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1st SORA Music Video, How SORA is Evolving & Guessing Possible Pricing - fxguide

๐ŸŒˆ Abstract

The article discusses the use of SORA, a diffusion model that generates longer and more cohesive video clips, by selected artists and directors in a limited alpha testing phase. It focuses on the experience of director Paul Trillo, who has used SORA to create a music video for the artist Washed Out. The article covers the current capabilities and limitations of SORA, the cost of using the tool, and the importance of prompt engineering in achieving the desired creative outcomes.

๐Ÿ™‹ Q&A

[01] The Hardest Part

1. What was the process of creating the music video "The Hardest Part" using SORA?

  • Paul Trillo generated around 700 clips, most of which were around 20 seconds long, to create the nearly 4-minute video.
  • He used about 55 of those clips in the final video, which was rendered at 720P resolution and then upscaled to 2K using Topaz.
  • The transitions between scenes were created using long-form prompts rather than the multi-modal blending feature, which was not yet available at the time.

2. What are the estimated costs associated with using SORA for video generation?

  • Based on industry estimates, the pure compute cost of inferring 230 minutes of SORA video could be around $644, not including upload, download, and storage costs.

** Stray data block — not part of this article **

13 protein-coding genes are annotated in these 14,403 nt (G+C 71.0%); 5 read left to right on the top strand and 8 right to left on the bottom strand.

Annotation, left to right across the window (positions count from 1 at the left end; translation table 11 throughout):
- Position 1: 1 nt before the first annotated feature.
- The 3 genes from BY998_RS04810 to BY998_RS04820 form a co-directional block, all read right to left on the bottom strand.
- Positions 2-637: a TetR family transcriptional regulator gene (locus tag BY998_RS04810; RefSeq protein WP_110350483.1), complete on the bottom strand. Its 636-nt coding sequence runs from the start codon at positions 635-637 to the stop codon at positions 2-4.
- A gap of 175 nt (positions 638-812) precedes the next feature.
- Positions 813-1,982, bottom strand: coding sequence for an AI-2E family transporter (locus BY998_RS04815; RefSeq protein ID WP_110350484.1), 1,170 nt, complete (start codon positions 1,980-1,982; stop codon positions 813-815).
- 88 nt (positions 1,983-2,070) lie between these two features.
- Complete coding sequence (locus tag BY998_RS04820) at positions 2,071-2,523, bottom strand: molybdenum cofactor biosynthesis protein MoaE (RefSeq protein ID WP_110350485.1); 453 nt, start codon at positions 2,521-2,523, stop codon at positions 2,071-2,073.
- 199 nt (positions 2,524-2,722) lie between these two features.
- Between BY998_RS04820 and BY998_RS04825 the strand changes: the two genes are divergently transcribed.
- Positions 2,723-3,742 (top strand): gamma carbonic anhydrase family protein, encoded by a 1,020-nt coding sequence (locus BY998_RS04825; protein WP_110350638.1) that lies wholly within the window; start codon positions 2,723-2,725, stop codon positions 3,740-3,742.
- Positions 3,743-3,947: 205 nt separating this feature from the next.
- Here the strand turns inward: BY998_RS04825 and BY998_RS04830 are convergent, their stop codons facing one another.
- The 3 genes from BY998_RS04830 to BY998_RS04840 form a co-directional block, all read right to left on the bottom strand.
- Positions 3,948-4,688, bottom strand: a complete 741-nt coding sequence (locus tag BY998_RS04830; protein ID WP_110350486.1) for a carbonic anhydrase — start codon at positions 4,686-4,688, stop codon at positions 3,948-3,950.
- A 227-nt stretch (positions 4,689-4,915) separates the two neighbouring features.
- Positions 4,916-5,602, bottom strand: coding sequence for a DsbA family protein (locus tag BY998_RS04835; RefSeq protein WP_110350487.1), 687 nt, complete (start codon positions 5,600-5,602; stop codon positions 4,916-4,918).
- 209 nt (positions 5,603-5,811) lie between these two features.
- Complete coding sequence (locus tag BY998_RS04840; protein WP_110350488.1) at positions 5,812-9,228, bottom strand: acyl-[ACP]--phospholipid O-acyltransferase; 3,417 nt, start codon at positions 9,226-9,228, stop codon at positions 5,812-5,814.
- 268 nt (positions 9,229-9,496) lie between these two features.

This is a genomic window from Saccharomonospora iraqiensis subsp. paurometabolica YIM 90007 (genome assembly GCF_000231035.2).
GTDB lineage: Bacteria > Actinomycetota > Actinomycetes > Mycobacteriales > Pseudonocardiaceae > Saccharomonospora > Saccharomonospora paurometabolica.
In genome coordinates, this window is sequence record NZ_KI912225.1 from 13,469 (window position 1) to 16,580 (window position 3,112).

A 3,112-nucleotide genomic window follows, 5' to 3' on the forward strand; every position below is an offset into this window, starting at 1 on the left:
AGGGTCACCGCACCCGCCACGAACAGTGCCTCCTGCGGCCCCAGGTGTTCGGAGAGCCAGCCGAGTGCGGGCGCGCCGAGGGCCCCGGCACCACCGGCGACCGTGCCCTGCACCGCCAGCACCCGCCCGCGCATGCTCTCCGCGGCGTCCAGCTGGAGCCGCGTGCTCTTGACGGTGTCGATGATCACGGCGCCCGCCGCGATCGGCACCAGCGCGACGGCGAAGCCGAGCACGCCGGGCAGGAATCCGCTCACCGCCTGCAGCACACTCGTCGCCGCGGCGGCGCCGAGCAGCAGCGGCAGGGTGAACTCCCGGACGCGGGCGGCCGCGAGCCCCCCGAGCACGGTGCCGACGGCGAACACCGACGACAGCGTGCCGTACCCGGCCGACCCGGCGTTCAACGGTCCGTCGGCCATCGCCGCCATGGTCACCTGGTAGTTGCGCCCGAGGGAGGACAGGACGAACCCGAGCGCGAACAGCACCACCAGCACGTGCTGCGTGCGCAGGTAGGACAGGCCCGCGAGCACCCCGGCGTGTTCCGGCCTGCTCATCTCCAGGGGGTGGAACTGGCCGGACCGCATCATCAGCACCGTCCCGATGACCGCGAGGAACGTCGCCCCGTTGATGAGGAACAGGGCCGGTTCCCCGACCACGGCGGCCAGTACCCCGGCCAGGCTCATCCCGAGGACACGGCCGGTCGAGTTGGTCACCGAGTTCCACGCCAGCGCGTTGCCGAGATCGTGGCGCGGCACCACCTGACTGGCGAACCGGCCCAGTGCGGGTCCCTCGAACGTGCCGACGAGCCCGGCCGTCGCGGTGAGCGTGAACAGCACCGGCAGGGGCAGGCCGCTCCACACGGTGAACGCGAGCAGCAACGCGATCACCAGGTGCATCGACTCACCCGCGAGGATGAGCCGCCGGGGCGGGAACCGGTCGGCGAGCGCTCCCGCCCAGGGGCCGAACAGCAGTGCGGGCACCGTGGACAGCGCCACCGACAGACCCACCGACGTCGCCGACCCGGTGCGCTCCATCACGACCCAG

• The pricing for SORA usage would be considered cheap for professionals but expensive for non-professionals.
  • The massive computing power required for SORA and similar AI models highlights the need for significant investment in silicon-chip manufacturing capacity, as mentioned by OpenAI's CEO Sam Altman.

[02] New SORA Features

1. What is the new MiniClips feature in SORA, and how does it help the creative process?

  • MiniClips is a new SORA UI tool that allows directors to see the first four frames of 8 or 32 mini-inferred clips before committing to a full inference.
  • This feature helps directors quickly judge whether a clip is worth continuing to a full inference, saving time and improving prompt engineering.

2. How does prompt engineering work in SORA, and what advice does Paul Trillo have for filmmakers?

  • Prompt engineering is critical in SORA, as the tool currently relies solely on text prompts without multi-modal input.
  • Paul Trillo used long, detailed prompts that allowed for multiple beats and scene changes within a single generation.
  • He advises filmmakers to experiment, fail, and try again, using their mind's eye to envision what they want to see and breaking it down in a way that SORA can understand.

3. How does SORA's understanding of cinematic terms compare to traditional filmmaking language?

  • SORA seems to understand specific terms like "zooming" and "FPV perspective" but may not fully grasp the nuances of cinematic language, such as the difference between a "panning shot," "tracking shot," and "dolly shot."
  • Paul Trillo found that SORA responded well to terms like "motion blur" and "35mm film stock," which helped create the desired aesthetic for "The Hardest Part" video.
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